May 3 is World Press Freedom Day. Well-known Ukrainian journalist Mustafa Nayem talks with DW about the difficult working conditions for the press in his country.
DW: How would you describe the current working conditions for journalists in Ukraine?
Mustafa Nayem: There are two different realities in Ukraine: in one of them, journalists exercise their right to write about and critically discuss pressing issues. That's the Internet reality - people can write and speak openly there. But unfortunately, that medium reaches few peope. Many people, especially older people - who play a decisive role in elections, do not use the Internet as a source of information. They experience a different reality: that of television and the major media, in which journalists do not have the possibility of illuminating all sorts of topics and do not have the liberty they would like. State powers take advantage of that. Those who are loyal to state authorities or who are part of that system control the television media, which have a major impact on people.
Who finances the media in Ukraine? Are there monopolies?
There are a lot of different media in Ukraine where one can't really be sure who ultimately owns them. So it's quite difficult to say where these media get their money. Many of the media companies are financed by off-shore businesses or by people we have never seen. The Ukrainian market is more or less divided up among three groups: there's the television broadcaster "Inter," which belongs to billionaire Dmytro Firtash, who is also a sponsor of the governing Party of Regions. Then there's Victor Pintchuk's group "StarLightMedia." Pintchuk is one of the wealthiest business oligarchs in the country. Finally, there's the television station "1+1," which belongs to business oligarch Igor Kolomoisky, who is likewise affiliated with the Party of Regions. These three groups reach most viewers and have the greatest range. One cannot call it a monopoly, because we are talking about three different people here. But we do know that they gained access to broadcasting frequencies in a very non-transparent process, while other media did not get any access.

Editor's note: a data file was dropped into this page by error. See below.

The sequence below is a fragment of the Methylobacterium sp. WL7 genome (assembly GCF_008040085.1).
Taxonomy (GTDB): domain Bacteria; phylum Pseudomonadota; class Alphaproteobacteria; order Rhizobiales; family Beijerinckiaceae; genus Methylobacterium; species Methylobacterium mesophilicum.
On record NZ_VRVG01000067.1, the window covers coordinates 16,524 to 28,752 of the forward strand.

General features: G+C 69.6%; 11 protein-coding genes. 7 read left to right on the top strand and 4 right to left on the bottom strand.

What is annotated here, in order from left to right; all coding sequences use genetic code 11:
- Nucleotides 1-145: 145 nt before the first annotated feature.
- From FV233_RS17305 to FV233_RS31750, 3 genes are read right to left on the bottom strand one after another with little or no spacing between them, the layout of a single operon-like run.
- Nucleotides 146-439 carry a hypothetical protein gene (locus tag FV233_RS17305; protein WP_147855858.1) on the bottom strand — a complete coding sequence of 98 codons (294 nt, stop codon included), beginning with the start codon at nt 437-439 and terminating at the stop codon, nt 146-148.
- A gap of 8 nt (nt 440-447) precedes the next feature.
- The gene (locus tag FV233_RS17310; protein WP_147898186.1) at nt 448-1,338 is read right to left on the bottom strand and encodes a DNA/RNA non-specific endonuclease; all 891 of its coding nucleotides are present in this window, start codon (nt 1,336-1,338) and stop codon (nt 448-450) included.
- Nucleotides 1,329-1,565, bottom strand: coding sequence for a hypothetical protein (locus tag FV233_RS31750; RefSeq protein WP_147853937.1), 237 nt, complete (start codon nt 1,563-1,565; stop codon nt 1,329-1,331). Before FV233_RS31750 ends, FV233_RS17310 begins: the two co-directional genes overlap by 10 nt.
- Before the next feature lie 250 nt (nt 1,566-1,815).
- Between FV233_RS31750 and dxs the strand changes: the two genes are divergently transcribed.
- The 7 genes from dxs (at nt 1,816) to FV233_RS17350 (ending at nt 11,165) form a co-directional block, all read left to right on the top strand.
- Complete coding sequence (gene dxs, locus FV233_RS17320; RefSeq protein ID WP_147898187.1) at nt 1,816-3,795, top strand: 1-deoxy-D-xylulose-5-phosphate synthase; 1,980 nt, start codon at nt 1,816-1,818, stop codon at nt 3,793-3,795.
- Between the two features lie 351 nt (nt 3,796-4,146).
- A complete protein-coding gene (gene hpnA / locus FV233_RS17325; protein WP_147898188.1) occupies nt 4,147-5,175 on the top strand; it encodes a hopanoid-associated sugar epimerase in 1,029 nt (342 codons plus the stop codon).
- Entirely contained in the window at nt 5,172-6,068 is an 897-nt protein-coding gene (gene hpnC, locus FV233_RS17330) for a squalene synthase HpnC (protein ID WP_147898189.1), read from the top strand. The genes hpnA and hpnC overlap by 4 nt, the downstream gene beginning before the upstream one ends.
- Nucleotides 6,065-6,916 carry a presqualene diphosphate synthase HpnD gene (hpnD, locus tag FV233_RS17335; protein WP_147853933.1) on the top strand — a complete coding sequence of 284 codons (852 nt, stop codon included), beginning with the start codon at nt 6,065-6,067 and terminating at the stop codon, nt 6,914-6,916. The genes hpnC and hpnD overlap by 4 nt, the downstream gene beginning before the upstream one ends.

Mustafa Nayem (left) writes primarily for an Internet news portal, and hosts a political talk show on TV
Can Ukrainian journalists report on police, military or other state authorities who breach the law - without risk?
Yes, we can discuss that, and we do. There are some journalists who have become specialists on the subject, and they encounter problems. For instance, a journalist of the citizen association called "Street Control" was beaten up by strangers. He had written on the organization's Web site about how traffic police had themselves infringed on the law. There are recurring cases of these kinds of threats and even violence against journalists. Critical journalists likewise have to reckon with the possibility of losing their jobs. One must also point out that when we journalists do report on breaches of the law by authorities, then there are rarely consequences for the police or others.
Can you name a current example of an "inconvenient" Ukrainian journalist who has faced repression due to his or her work?